Future of California Elections
The Future of California Elections, a project of Community Partners since 2012, brings together a cohesive network of election officials, civil rights organizations and election reform advocates to address the barriers that prevent robust voter engagement. Their first collective win was helping to establish a more equitable online registration process by advocating for the expansion of languages used beyond English and Spanish. Today online voter registration is available in ten languages, and serves as the model for online voter accessibility for the country.
One aspect of FOCE’s programming that project leader Astrid Ochoa is most proud of is their annual conference. “It is so important for election officials to meet face-to-face with advocates for communities of color and for folks with disabilities because not only do they learn what their communities are concerned about, but they learn how they can reach their communities, which is a huge factor in making elections more accessible.” FOCE is continuously looking ahead to methods in the future to keep fostering learning and understanding among their members to improve equity within California’s elections.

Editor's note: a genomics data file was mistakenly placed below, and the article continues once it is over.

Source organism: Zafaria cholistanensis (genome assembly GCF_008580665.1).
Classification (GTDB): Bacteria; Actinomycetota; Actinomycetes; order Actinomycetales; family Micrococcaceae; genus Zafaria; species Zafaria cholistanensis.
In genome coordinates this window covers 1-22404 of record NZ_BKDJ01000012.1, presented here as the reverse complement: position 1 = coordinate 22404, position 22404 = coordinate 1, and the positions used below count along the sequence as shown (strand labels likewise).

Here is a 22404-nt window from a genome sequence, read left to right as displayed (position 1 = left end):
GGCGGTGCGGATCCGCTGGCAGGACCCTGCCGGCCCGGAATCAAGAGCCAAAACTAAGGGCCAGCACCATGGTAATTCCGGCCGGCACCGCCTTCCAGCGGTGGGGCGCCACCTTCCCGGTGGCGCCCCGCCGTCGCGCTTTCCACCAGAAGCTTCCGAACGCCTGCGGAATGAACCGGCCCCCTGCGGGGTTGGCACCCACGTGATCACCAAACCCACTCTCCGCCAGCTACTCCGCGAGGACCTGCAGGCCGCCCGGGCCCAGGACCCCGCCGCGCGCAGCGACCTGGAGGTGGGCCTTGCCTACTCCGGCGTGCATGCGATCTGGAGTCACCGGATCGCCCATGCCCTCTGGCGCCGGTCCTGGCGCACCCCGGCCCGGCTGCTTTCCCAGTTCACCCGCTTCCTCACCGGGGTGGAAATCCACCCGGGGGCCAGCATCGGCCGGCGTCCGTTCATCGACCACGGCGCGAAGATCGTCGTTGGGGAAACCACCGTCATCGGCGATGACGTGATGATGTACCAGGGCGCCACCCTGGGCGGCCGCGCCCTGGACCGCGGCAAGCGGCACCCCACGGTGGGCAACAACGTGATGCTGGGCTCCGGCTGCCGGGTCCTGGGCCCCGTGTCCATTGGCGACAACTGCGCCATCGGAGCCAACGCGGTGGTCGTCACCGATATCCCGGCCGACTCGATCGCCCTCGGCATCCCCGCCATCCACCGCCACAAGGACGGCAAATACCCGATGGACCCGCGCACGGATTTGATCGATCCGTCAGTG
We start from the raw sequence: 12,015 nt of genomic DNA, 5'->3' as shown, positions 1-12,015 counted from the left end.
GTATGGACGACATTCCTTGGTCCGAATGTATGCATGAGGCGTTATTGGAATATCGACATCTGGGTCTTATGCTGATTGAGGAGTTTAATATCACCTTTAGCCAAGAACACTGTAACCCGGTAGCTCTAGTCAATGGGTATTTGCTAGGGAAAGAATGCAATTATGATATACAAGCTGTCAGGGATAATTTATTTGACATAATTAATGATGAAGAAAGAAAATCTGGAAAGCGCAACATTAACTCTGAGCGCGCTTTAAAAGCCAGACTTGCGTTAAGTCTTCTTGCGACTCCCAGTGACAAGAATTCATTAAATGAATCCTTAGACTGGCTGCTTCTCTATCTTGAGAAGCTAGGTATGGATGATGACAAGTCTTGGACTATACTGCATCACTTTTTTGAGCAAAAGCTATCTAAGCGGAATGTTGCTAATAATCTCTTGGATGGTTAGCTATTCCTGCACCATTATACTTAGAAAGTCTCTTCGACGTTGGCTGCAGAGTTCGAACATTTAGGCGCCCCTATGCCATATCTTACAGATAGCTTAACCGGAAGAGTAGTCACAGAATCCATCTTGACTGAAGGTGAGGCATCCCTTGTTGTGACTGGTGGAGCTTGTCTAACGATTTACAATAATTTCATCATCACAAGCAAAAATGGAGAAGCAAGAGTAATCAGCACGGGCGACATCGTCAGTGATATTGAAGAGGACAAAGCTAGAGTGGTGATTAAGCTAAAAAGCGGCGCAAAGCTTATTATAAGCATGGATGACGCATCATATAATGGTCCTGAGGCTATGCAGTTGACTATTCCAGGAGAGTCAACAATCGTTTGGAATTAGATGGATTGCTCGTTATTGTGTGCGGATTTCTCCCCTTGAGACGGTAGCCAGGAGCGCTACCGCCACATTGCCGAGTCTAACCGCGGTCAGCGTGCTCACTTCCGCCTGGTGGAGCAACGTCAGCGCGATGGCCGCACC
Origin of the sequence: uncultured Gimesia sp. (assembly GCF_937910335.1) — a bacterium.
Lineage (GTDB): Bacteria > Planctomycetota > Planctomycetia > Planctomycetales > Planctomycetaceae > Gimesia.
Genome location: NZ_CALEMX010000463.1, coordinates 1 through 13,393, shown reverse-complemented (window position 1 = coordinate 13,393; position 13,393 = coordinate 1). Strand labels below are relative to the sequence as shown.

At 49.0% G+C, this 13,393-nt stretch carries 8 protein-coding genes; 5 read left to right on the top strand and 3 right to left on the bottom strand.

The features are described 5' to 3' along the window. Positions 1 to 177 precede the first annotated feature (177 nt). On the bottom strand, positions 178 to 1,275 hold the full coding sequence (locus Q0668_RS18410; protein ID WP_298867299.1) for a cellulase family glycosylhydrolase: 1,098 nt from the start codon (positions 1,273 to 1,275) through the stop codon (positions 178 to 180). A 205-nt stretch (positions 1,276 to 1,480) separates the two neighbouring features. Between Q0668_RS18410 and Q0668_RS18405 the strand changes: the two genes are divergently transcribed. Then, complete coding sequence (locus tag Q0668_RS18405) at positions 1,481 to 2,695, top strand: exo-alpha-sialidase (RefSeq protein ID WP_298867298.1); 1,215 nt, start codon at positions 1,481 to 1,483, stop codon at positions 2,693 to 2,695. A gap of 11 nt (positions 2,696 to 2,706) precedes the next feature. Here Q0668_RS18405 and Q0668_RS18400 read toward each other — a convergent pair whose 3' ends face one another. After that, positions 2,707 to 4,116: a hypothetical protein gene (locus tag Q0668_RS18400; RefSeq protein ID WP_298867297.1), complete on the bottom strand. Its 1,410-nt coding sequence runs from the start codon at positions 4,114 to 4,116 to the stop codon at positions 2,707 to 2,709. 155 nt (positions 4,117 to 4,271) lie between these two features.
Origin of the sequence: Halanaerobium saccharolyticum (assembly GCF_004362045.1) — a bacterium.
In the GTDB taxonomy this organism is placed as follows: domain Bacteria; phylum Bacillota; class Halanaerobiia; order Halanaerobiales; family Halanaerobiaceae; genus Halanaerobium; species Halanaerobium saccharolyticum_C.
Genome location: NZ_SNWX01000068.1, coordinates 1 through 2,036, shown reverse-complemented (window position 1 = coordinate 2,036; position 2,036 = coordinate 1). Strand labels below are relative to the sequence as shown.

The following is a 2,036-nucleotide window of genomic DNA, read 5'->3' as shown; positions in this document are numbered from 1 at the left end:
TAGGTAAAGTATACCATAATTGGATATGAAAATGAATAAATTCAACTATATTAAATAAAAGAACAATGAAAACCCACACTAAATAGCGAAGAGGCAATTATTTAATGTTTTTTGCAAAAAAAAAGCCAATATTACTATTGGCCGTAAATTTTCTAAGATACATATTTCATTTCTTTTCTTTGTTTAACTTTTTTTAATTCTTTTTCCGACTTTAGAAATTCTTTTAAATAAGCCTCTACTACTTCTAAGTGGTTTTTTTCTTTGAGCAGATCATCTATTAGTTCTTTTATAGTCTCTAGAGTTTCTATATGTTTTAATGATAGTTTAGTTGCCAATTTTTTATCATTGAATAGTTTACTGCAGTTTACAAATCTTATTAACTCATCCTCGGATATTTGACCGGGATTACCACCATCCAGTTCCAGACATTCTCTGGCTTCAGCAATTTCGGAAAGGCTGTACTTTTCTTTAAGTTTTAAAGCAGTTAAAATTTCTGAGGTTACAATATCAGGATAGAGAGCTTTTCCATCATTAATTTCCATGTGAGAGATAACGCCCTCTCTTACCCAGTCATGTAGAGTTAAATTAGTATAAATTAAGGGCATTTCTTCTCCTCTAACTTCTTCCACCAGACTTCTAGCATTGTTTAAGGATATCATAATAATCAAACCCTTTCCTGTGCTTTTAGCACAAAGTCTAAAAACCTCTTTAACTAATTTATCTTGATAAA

IssueVoter, a relatively new project to Community Partners, is an online platform that works to keep citizens engaged in the democratic process all year round. When founder Maria Yuan was a campaign manager in Iowa, she realized that community engagement was limited to an election season and that when the elections were over, individuals’ interest in the actions of their electeds would die down. “It really frustrated me because you would never hire and promote an employee without reviewing their work, and essentially that is what we are doing with our elected officials…it’s the work that’s done throughout the year that really effects our lives.”
It was that frustration that inspired Yuan to create IssueVoter which not only evaluates an elected on how they serve users’ particular interests, but also informs them of which new bills address an issue they care about and tracks the progress. Over 10,000 bills are introduced each year, yet only about a handful receive media coverage. With legislators passing new laws every week, it is Yuan’s hope that with more informed voters there will be more engagement year-round. Users receive alerts when new bills are about to be voted on that correspond with their concerns and interests, and within that alert is space to write to your representative’s office on that bill’s behalf. Representatives are engaging as well; in some instances, representatives’ offices have reached out to IssueVoter in order to be connected with a constituent directly and asked them to facilitate an introduction. Looking ahead to 2019, IssueVoter plans to introduce video content and text alerts.